Rekindle the Space Shuttle magic with Lego's 1,230-brick set

With the Space Shuttles officially retired and the "Soyuz era" underway, the end of an incredible space program and iconic symbol didn't hit us until well into the weekend. As a tribute to the space vehicle, Lego's rereleasing its 1,000-plus Space Shuttle set.

Originally released in 2010 with 1,204 pieces and recommended for an audience aged 16+, Lego discovered that younger kids were building the Space Shuttle kit. As a result, Lego decided to reinforce and strengthen the fuel tanks and cargo doors, tweak the landing gear for use on more floor types, include wigs for astronaut figs (everybody knows they aren't bald underneath those sick helmets) and secure the secret satellite with a new sturdier arm.

The Space Shuttle set now includes 1,230 pieces of plastic brick awesomeness. The price of the set remains unchanged from last year's model at $100.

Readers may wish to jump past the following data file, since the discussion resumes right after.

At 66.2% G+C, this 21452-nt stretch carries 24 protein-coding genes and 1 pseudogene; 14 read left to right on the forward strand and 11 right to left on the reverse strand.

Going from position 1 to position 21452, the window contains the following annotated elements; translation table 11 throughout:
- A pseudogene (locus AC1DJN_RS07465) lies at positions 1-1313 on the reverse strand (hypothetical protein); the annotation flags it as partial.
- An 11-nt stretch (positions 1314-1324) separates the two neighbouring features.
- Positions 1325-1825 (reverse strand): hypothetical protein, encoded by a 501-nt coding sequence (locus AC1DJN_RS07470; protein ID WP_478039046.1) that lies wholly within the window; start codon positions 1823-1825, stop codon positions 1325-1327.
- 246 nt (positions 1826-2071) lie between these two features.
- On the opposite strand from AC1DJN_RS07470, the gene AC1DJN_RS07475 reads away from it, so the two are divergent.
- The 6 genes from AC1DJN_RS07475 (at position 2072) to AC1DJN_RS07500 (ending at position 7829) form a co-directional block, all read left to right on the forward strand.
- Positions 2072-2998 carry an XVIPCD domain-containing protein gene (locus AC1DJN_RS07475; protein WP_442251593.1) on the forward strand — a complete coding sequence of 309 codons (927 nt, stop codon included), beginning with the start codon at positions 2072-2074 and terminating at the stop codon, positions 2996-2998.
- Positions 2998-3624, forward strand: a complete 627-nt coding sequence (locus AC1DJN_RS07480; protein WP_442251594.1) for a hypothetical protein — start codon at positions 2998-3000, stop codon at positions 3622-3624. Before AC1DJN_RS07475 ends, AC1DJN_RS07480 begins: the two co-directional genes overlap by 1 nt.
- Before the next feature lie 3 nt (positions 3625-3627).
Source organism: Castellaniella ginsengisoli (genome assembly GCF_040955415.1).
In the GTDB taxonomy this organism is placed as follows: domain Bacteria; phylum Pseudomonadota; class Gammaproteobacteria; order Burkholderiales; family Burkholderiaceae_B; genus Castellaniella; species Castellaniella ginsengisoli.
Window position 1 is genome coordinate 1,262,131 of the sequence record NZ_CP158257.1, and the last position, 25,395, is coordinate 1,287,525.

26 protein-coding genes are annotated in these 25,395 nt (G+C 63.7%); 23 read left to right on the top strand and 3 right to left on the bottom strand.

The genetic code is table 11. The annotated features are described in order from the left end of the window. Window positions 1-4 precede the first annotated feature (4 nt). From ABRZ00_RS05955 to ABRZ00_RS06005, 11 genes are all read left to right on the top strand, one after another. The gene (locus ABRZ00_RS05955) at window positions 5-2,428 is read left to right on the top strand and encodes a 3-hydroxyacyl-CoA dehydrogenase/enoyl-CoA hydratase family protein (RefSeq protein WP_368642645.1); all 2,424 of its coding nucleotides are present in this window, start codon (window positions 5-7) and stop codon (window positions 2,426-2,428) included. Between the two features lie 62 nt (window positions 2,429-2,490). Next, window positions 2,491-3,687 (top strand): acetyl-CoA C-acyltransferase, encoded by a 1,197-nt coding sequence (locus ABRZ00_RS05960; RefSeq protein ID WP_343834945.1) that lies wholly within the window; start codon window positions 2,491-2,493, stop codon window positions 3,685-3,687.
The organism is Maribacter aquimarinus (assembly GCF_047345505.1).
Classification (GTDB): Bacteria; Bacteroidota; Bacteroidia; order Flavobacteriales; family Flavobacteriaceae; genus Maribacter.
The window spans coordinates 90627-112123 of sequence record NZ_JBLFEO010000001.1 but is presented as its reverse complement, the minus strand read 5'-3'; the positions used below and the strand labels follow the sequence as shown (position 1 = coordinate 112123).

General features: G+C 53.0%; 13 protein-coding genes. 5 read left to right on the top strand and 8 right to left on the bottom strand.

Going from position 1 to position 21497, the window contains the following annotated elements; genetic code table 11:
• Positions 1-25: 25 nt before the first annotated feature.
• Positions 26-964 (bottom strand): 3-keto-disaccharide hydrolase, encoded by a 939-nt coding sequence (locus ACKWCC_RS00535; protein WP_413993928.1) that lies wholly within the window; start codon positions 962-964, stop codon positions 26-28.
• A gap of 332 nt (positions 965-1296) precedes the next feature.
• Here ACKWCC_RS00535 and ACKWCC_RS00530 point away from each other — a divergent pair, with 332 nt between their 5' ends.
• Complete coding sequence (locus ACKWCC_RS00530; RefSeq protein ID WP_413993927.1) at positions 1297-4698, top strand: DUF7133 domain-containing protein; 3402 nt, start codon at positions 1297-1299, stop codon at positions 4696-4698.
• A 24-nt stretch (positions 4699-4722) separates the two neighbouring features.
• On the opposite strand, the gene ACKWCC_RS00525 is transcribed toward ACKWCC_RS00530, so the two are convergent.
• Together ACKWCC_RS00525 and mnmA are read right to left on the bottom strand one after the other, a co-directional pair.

After hearing the news, I knew I had to do something. Back in 1995, I was gifted with a 539-piece Space Shuttle and Launchpad Lego kit. At the time, it was the best toy that ever existed (at least, in my eyes). Over the weekend, I dug up the old dusty and filthy pieces, painstakingly wiped them all down with a Mr. Clean Magic Eraser and got to work reconstructing my Space Shuttle (Launchpad didn't make it).

space-shuttle-lego-1995-2.jpg

For the most part, I found all the pieces. Missing bricks were substituted with similar bricks and lost white-colored blocks were swapped with gray or black ones. The satellite that's hidden inside is missing half of its solar panels and the mechanical arm is a bust (lost most of the pieces), but it still looks as awe-inspiring as it did 16 years ago. It pales in comparison to Lego's new Shuttle set or even that 65,000-brick Space Shuttle in Japan, but it still holds up pretty well.

space-shuttle-lego-1995-1.jpg

Purely for nostalgia's sake, what Space Shuttle memorabilia did you or do you own? Drop us your memories in the comments below. If you've got photos, post those too!

Lego, via The Brick Life

For the latest tech stories, follow us on Twitter at @dvice